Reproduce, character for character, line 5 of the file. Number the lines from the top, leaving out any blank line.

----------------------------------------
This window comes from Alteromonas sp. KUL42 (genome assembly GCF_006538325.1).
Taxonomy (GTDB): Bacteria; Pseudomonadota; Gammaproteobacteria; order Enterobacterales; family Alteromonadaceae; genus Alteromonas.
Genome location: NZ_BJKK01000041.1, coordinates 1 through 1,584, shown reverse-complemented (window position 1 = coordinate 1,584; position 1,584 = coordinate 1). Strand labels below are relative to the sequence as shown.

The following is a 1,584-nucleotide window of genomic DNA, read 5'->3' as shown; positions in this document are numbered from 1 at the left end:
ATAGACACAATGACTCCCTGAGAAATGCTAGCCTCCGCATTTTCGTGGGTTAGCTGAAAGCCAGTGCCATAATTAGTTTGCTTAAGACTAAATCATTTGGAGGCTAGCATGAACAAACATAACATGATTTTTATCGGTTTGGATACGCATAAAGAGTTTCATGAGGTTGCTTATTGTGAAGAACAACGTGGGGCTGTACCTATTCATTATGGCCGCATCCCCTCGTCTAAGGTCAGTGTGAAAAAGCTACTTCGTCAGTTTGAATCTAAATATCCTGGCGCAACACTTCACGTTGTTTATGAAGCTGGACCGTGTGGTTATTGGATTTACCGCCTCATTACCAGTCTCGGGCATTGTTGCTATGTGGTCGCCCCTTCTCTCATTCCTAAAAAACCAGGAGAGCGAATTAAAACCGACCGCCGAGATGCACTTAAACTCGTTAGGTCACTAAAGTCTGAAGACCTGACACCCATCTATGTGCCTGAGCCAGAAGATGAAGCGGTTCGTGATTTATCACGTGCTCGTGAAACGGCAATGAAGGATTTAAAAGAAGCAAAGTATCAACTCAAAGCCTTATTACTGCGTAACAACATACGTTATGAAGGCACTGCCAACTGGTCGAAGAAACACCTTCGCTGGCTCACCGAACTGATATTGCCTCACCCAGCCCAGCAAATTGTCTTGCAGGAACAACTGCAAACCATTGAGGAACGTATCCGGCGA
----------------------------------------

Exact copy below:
ATAGACACAATGACTCCCTGAGAAATGCTAGCCTCCGCATTTTCGTGGGTTAGCTGAAAGCCAGTGCCATAATTAGTTTGCTTAAGACTAAATCATTTGGAGGCTAGCATGAACAAACATAACATGATTTTTATCGGTTTGGATACGCATAAAGAGTTTCATGAGGTTGCTTATTGTGAAGAACAACGTGGGGCTGTACCTATTCATTATGGCCGCATCCCCTCGTCTAAGGTCAGTGTGAAAAAGCTACTTCGTCAGTTTGAATCTAAATATCCTGGCGCAACACTTCACGTTGTTTATGAAGCTGGACCGTGTGGTTATTGGATTTACCGCCTCATTACCAGTCTCGGGCATTGTTGCTATGTGGTCGCCCCTTCTCTCATTCCTAAAAAACCAGGAGAGCGAATTAAAACCGACCGCCGAGATGCACTTAAACTCGTTAGGTCACTAAAGTCTGAAGACCTGACACCCATCTATGTGCCTGAGCCAGAAGATGAAGCGGTTCGTGATTTATCACGTGCTCGTGAAACGGCAATGAAGGATTTAAAAGAAGCAAAGTATCAACTCAAAGCCTTATTACTGCGTAACAACATACGTTATGAAGGCACTGCCAACTGGTCGAAGAAACACCTTCGCTGGCTCACCGAACTGATATTGCCTCACCCAGCCCAGCAAATTGTCTTGCAGGAACAACTGCAAACCATTGAGGAACGTATCCGGCGA